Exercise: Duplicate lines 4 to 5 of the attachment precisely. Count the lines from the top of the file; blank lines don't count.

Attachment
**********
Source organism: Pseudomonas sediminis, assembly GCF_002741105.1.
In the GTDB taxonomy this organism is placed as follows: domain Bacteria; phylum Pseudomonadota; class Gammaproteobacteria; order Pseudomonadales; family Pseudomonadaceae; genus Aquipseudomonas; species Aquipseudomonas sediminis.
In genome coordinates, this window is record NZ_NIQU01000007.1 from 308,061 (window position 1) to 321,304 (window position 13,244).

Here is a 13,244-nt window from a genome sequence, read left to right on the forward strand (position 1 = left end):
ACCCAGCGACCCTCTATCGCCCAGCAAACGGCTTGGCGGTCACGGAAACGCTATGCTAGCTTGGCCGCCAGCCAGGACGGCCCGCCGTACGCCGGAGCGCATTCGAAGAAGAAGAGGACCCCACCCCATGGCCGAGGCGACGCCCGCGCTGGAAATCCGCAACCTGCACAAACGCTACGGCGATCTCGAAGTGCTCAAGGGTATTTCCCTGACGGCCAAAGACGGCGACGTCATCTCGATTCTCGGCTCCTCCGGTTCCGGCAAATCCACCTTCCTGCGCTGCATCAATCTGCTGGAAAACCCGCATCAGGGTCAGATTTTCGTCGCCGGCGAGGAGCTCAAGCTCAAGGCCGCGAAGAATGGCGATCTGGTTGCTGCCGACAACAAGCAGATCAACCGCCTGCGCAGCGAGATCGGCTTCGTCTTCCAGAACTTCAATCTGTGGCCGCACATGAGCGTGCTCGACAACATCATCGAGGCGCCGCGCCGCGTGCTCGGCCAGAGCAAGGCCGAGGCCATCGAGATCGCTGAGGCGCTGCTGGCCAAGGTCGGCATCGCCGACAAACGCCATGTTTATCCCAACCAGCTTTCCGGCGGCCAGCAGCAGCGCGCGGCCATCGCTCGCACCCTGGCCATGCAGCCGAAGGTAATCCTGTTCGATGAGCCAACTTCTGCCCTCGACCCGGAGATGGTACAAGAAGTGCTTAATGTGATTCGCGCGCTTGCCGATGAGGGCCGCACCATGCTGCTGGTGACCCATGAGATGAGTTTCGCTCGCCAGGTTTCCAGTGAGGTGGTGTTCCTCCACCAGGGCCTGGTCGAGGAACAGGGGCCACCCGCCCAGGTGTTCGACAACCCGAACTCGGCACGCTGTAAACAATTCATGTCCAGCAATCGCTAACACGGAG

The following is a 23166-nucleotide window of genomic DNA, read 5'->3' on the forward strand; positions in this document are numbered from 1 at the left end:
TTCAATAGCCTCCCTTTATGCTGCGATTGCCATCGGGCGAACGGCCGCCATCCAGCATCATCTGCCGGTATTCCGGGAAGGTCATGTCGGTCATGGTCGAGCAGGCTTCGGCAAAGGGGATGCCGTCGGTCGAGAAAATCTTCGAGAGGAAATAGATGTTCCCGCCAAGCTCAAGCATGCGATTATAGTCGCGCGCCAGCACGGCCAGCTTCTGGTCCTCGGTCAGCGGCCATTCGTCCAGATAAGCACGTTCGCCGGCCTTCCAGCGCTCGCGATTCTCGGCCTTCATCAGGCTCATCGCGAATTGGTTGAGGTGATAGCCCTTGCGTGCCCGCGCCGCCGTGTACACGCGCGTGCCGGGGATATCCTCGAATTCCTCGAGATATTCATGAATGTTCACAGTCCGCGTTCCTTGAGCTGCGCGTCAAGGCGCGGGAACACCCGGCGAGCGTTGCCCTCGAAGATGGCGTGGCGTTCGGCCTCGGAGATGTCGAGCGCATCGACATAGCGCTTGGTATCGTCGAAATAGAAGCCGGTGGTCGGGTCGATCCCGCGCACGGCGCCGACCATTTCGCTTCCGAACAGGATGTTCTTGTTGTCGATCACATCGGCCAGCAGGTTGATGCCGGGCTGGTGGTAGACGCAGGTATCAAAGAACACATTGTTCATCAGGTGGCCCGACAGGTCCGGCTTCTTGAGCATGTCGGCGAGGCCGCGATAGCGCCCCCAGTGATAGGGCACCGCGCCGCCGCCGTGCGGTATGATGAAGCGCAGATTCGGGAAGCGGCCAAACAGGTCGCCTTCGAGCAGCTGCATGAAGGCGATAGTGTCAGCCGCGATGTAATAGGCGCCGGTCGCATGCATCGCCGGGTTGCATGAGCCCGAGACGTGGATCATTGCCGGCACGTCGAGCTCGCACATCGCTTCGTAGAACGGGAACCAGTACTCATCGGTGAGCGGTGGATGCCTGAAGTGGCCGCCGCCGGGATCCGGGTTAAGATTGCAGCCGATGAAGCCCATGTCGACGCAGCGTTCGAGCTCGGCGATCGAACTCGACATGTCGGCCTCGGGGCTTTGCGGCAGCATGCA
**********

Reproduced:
Here is a 13,244-nt window from a genome sequence, read left to right on the forward strand (position 1 = left end):
ACCCAGCGACCCTCTATCGCCCAGCAAACGGCTTGGCGGTCACGGAAACGCTATGCTAGCTTGGCCGCCAGCCAGGACGGCCCGCCGTACGCCGGAGCGCATTCGAAGAAGAAGAGGACCCCACCCCATGGCCGAGGCGACGCCCGCGCTGGAAATCCGCAACCTGCACAAACGCTACGGCGATCTCGAAGTGCTCAAGGGTATTTCCCTGACGGCCAAAGACGGCGACGTCATCTCGATTCTCGGCTCCTCCGGTTCCGGCAAATCCACCTTCCTGCGCTGCATCAATCTGCTGGAAAACCCGCATCAGGGTCAGATTTTCGTCGCCGGCGAGGAGCTCAAGCTCAAGGCCGCGAAGAATGGCGATCTGGTTGCTGCCGACAACAAGCAGATCAACCGCCTGCGCAGCGAGATCGGCTTCGTCTTCCAGAACTTCAATCTGTGGCCGCACATGAGCGTGCTCGACAACATCATCGAGGCGCCGCGCCGCGTGCTCGGCCAGAGCAAGGCCGAGGCCATCGAGATCGCTGAGGCGCTGCTGGCCAAGGTCGGCATCGCCGACAAACGCCATGTTTATCCCAACCAGCTTTCCGGCGGCCAGCAGCAGCGCGCGGCCATCGCTCGCACCCTGGCCATGCAGCCGAAGGTAATCCTGTTCGATGAGCCAACTTCTGCCCTCGACCCGGAGATGGTACAAGAAGTGCTTAATGTGATTCGCGCGCTTGCCGATGAGGGCCGCACCATGCTGCTGGTGACCCATGAGATGAGTTTCGCTCGCCAGGTTTCCAGTGAGGTGGTGTTCCTCCACCAGGGCCTGGTCGAGGAACAGGGGCCACCCGCCCAGGTGTTCGACAACCCGAACTCGGCACGCTGTAAACAATTCATGTCCAGCAATCGCTAACACGGAG